Thai cave rescue could happen ‘today or tomorrow’


A diver who has volunteered to help get 12 boys and their football coach out of a cave complex in Thailand has said the rescue could happen “today or tomorrow”.

Ivan Karadzic told Sky News he expected the mission to take place “very soon”.

He also said the “mood has changed” among the rescue team after a former Navy Seal diver died while taking part in the effort.

“It makes us very sad,” he said.

Boys from the under-16 soccer team trapped inside Tham Luang cave covered in hypothermia blankets
Image: The trapped boys have been covered in hypothermia blankets

Rescue teams are racing against time amid worsening weather and lowered oxygen levels in the underground complex.

Thai navy Seal commander Arpakorn Yookongkaew said there was a “limited amount of time” to reach the boys and their coach.

“At first we thought that we could sustain the kids’ lives for a long time where they are, but now, many things have changed.”

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If the rescue does happen soon, it will be partly because monsoon rain is forecast again from Saturday, and is likely to raise the floodwaters inside the cave.

Sky correspondent Sally Lockwood, who is at the scene, said that leaving the boys and their coach where they are until the end of monsoon season is a “huge risk as the worst storms are still to come”.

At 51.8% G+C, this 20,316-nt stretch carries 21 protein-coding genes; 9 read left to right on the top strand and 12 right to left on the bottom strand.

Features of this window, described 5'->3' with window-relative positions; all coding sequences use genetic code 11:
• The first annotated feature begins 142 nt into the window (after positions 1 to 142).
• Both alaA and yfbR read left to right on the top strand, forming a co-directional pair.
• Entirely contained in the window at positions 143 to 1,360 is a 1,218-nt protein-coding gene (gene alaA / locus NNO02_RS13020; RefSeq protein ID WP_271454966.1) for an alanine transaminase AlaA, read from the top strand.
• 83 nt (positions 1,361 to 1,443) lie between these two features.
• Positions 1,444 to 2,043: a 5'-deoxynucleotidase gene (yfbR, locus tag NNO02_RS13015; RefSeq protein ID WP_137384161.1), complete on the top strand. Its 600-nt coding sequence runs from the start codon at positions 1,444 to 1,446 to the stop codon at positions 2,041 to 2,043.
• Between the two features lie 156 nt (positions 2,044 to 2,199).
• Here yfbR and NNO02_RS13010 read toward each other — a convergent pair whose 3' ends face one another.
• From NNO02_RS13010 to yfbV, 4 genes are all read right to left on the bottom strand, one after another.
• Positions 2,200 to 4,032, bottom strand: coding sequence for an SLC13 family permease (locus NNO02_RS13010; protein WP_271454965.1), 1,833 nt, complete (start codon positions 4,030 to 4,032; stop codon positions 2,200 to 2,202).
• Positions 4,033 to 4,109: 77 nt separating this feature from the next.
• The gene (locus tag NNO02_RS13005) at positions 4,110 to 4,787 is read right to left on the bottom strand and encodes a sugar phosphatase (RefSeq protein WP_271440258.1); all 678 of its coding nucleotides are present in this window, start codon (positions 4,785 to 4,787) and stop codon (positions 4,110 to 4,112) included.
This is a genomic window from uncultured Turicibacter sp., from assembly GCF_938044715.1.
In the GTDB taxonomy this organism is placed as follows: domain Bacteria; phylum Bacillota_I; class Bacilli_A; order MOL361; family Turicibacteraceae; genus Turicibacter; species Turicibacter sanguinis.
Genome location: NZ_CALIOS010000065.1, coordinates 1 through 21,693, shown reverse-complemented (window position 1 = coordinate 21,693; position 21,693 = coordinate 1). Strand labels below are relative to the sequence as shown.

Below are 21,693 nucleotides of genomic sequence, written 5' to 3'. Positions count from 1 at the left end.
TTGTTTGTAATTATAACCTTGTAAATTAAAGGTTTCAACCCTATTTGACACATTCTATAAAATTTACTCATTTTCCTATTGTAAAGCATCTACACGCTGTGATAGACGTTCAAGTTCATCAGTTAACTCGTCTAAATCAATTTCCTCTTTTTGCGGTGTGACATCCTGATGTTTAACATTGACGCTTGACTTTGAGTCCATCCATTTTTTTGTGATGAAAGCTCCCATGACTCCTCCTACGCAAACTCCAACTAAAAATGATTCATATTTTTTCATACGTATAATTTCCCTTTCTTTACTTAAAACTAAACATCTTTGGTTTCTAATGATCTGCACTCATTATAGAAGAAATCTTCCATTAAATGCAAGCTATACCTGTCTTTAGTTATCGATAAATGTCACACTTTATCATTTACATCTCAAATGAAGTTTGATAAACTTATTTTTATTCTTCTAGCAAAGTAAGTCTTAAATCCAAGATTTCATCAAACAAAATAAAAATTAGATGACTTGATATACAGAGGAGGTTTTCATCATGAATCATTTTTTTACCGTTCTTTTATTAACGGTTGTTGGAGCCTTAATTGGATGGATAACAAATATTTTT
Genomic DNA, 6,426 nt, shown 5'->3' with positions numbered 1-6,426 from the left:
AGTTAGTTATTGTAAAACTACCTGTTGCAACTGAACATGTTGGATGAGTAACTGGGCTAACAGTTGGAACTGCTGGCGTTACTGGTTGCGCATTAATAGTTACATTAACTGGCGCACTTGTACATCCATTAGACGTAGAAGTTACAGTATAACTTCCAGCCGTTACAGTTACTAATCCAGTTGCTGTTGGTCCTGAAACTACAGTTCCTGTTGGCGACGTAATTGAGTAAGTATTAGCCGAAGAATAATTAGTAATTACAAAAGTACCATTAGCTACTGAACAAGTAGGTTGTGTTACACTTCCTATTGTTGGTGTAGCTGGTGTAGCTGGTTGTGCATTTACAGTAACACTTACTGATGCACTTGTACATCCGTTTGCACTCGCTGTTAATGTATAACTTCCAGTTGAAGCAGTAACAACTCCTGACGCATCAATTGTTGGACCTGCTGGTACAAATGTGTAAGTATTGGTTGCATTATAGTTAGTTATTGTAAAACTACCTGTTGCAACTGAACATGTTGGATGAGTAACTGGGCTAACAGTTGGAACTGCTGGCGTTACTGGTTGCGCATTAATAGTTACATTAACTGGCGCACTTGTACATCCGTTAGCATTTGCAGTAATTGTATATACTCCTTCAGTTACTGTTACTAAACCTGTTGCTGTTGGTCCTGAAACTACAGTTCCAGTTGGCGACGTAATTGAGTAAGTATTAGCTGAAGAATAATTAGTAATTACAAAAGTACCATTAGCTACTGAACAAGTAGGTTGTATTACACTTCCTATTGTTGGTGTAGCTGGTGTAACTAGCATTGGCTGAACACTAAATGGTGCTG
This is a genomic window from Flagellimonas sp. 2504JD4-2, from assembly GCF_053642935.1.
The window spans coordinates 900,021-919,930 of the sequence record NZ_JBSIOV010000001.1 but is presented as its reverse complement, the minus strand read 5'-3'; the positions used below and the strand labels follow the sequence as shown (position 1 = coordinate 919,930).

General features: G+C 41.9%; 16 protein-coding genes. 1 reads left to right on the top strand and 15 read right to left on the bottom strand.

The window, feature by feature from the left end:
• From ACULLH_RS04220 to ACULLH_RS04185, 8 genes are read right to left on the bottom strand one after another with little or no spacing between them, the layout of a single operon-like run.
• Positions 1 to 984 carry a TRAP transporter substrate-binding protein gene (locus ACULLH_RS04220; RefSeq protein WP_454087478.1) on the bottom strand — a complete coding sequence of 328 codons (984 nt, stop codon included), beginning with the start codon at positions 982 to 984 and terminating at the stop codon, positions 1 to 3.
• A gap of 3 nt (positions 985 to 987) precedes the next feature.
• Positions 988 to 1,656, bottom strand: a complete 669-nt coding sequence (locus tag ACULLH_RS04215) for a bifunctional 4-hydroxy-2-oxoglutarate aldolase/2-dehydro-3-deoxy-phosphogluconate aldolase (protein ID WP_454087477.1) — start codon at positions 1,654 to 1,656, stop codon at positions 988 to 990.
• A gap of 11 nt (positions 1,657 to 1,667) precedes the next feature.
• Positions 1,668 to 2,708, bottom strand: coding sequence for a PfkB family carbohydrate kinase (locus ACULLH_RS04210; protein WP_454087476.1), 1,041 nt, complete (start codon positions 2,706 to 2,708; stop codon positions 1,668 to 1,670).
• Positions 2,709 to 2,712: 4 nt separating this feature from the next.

Mr Karadzic, a cave diver from Denmark, said the key challenge was that children were involved.

“Most cave divers will have training to rescue other cave divers,” he explained. “But rescuing kids out of a cave – that is new to most of us.”

It would be “very difficult”, he said, adding: “I have zero experience with rescuing kids from caves. I don’t think anybody has.”

A graphic showing the boys' predicament
Image: A graphic showing the boys’ predicament
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Mr Karadzic said the complex in Chiang Rai province was “not enormously challenging”.

“The cave is very shallow – it’s five, seven metres, so you can dive for a long time,” he said. “The deeper you dive, the faster you consume the gas.

“But obviously the situation makes it incredibly challenging.”

He said the flood water inside the cave complex was receding.

“When I was in there yesterday, it was going down about a centimetre or two per hour,” he said.

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Mr Karadzic has been helping to plant diving cylinders along the 2.5 mile (4km) route to the boys and their coach.

It is not possible, he said, for divers who are pushing all the way through to the trapped group to carry enough air.

From – SkyNews